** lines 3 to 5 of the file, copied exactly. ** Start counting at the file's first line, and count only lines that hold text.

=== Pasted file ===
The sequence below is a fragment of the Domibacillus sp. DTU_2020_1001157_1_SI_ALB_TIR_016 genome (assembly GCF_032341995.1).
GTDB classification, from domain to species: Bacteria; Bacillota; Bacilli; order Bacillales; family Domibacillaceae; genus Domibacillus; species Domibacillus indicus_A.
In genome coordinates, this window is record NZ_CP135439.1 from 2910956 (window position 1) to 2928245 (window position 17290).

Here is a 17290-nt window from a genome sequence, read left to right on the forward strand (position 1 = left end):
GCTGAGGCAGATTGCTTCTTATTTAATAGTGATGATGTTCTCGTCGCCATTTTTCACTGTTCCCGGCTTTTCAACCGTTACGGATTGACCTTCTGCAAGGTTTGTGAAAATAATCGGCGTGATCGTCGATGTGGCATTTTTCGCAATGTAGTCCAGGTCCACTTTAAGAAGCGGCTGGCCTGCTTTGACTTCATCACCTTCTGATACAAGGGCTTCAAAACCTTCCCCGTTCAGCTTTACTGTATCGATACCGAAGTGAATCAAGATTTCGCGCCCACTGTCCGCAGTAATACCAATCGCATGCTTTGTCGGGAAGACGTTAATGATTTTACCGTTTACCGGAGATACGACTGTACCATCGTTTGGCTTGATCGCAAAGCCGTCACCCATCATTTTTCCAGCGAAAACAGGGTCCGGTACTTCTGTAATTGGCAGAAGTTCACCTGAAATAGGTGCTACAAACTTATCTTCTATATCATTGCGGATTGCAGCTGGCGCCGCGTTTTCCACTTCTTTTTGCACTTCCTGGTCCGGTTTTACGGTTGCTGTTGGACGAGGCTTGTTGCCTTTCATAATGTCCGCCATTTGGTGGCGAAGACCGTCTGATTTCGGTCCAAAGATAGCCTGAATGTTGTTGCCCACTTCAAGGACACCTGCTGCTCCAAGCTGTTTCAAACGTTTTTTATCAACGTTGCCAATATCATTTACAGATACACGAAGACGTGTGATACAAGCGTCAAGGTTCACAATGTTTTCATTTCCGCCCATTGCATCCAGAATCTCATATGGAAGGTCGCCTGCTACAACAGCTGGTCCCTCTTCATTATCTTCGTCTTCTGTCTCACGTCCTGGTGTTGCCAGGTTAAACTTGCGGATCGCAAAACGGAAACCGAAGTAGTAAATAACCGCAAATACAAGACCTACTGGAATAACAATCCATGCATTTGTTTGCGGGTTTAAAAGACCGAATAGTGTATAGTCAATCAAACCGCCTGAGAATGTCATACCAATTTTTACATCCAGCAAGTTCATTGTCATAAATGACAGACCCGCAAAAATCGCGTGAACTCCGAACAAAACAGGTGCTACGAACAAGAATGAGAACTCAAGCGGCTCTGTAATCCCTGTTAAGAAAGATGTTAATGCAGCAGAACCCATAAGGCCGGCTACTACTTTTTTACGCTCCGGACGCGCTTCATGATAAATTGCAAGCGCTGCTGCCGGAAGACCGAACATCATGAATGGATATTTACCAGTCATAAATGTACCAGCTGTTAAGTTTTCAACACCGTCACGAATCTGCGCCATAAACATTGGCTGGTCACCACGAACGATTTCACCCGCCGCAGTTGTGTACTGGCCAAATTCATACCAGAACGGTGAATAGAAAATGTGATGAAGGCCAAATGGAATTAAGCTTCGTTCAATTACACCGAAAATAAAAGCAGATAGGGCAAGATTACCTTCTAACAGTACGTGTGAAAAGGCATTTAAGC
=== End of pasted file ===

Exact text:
In genome coordinates, this window is record NZ_CP135439.1 from 2910956 (window position 1) to 2928245 (window position 17290).

Here is a 17290-nt window from a genome sequence, read left to right on the forward strand (position 1 = left end):
GCTGAGGCAGATTGCTTCTTATTTAATAGTGATGATGTTCTCGTCGCCATTTTTCACTGTTCCCGGCTTTTCAACCGTTACGGATTGACCTTCTGCAAGGTTTGTGAAAATAATCGGCGTGATCGTCGATGTGGCATTTTTCGCAATGTAGTCCAGGTCCACTTTAAGAAGCGGCTGGCCTGCTTTGACTTCATCACCTTCTGATACAAGGGCTTCAAAACCTTCCCCGTTCAGCTTTACTGTATCGATACCGAAGTGAATCAAGATTTCGCGCCCACTGTCCGCAGTAATACCAATCGCATGCTTTGTCGGGAAGACGTTAATGATTTTACCGTTTACCGGAGATACGACTGTACCATCGTTTGGCTTGATCGCAAAGCCGTCACCCATCATTTTTCCAGCGAAAACAGGGTCCGGTACTTCTGTAATTGGCAGAAGTTCACCTGAAATAGGTGCTACAAACTTATCTTCTATATCATTGCGGATTGCAGCTGGCGCCGCGTTTTCCACTTCTTTTTGCACTTCCTGGTCCGGTTTTACGGTTGCTGTTGGACGAGGCTTGTTGCCTTTCATAATGTCCGCCATTTGGTGGCGAAGACCGTCTGATTTCGGTCCAAAGATAGCCTGAATGTTGTTGCCCACTTCAAGGACACCTGCTGCTCCAAGCTGTTTCAAACGTTTTTTATCAACGTTGCCAATATCATTTACAGATACACGAAGACGTGTGATACAAGCGTCAAGGTTCACAATGTTTTCATTTCCGCCCATTGCATCCAGAATCTCATATGGAAGGTCGCCTGCTACAACAGCTGGTCCCTCTTCATTATCTTCGTCTTCTGTCTCACGTCCTGGTGTTGCCAGGTTAAACTTGCGGATCGCAAAACGGAAACCGAAGTAGTAAATAACCGCAAATACAAGACCTACTGGAATAACAATCCATGCATTTGTTTGCGGGTTTAAAAGACCGAATAGTGTATAGTCAATCAAACCGCCTGAGAATGTCATACCAATTTTTACATCCAGCAAGTTCATTGTCATAAATGACAGACCCGCAAAAATCGCGTGAACTCCGAACAAAACAGGTGCTACGAACAAGAATGAGAACTCAAGCGGCTCTGTAATCCCTGTTAAGAAAGATGTTAATGCAGCAGAACCCATAAGGCCGGCTACTACTTTTTTACGCTCCGGACGCGCTTCATGATAAATTGCAAGCGCTGCTGCCGGAAGACCGAACATCATGAATGGATATTTACCAGTCATAAATGTACCAGCTGTTAAGTTTTCAACACCGTCACGAATCTGCGCCATAAACATTGGCTGGTCACCACGAACGATTTCACCCGCCGCAGTTGTGTACTGGCCAAATTCATACCAGAACGGTGAATAGAAAATGTGATGAAGGCCAAATGGAATTAAGCTTCGTTCAATTACACCGAAAATAAAAGCAGATAGGGCAAGATTACCTTCTAACAGTACGTGTGAAAAGGCATTTAAGC